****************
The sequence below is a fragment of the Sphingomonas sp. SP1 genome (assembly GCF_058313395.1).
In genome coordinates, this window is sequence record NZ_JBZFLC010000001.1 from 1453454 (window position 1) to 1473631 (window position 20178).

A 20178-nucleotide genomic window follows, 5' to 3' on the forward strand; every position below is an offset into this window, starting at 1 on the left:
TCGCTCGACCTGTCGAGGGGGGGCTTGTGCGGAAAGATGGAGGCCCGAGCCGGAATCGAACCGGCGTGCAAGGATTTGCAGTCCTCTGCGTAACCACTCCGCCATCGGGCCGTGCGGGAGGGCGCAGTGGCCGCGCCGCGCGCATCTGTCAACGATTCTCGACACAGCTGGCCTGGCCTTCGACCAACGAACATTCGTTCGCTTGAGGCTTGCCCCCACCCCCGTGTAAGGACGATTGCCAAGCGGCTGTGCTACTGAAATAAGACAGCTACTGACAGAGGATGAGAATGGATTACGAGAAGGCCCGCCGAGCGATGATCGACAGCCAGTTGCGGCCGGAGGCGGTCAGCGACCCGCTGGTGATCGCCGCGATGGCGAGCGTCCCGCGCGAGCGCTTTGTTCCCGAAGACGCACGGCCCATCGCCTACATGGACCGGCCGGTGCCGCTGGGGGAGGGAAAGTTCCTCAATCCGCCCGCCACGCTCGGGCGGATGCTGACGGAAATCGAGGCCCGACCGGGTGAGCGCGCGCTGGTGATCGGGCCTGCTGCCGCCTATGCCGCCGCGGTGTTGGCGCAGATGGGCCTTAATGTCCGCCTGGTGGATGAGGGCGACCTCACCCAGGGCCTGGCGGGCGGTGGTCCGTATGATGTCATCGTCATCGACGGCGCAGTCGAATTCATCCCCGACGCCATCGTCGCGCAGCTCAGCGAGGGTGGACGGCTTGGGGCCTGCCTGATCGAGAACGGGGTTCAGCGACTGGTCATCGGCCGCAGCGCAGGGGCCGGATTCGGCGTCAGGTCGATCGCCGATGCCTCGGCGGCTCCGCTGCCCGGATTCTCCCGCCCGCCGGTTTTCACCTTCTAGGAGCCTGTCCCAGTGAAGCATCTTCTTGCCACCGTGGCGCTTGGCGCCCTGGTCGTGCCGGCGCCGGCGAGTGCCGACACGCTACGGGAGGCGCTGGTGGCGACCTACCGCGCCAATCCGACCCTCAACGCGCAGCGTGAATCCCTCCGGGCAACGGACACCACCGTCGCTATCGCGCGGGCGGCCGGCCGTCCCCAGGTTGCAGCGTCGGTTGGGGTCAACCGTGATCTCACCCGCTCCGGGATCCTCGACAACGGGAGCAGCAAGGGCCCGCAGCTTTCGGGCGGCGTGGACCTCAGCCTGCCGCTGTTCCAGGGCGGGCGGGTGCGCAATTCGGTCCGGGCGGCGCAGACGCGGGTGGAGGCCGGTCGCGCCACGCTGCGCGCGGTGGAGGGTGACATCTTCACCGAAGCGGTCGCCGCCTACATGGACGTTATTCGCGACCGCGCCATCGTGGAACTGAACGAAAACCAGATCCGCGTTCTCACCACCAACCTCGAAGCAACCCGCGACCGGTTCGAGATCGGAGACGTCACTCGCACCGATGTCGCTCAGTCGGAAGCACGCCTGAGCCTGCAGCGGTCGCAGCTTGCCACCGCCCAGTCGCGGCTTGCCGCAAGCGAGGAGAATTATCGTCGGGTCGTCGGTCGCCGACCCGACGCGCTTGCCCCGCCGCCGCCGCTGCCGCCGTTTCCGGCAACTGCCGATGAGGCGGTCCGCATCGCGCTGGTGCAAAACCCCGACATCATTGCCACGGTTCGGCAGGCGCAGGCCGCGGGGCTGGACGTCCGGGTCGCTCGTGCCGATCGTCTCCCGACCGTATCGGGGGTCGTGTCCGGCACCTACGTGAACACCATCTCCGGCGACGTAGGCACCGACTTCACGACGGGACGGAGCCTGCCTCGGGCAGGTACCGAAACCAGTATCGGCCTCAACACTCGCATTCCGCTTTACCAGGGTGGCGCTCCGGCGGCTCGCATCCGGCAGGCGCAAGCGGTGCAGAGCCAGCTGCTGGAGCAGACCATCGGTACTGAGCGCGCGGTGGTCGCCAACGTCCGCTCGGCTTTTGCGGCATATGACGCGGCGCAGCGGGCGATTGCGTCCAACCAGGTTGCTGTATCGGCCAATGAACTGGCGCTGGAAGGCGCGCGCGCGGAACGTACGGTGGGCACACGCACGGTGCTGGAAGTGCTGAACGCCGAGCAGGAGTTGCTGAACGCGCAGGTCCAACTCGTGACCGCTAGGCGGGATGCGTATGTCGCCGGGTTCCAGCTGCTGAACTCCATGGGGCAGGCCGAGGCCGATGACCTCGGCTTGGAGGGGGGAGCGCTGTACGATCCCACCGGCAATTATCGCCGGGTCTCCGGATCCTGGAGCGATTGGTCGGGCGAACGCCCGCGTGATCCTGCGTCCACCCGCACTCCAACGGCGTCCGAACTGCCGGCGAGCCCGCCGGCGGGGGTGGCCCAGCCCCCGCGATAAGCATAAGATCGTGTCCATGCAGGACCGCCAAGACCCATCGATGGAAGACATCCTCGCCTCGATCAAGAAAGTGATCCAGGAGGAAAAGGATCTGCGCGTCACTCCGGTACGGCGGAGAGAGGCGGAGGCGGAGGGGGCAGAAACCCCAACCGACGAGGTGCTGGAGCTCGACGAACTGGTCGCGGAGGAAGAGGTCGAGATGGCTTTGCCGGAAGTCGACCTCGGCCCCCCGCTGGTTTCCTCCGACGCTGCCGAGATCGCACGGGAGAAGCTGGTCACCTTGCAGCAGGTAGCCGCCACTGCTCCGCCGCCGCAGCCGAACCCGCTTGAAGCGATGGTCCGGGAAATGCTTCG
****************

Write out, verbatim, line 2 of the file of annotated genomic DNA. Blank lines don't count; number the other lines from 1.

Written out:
In genome coordinates, this window is sequence record NZ_JBZFLC010000001.1 from 1453454 (window position 1) to 1473631 (window position 20178).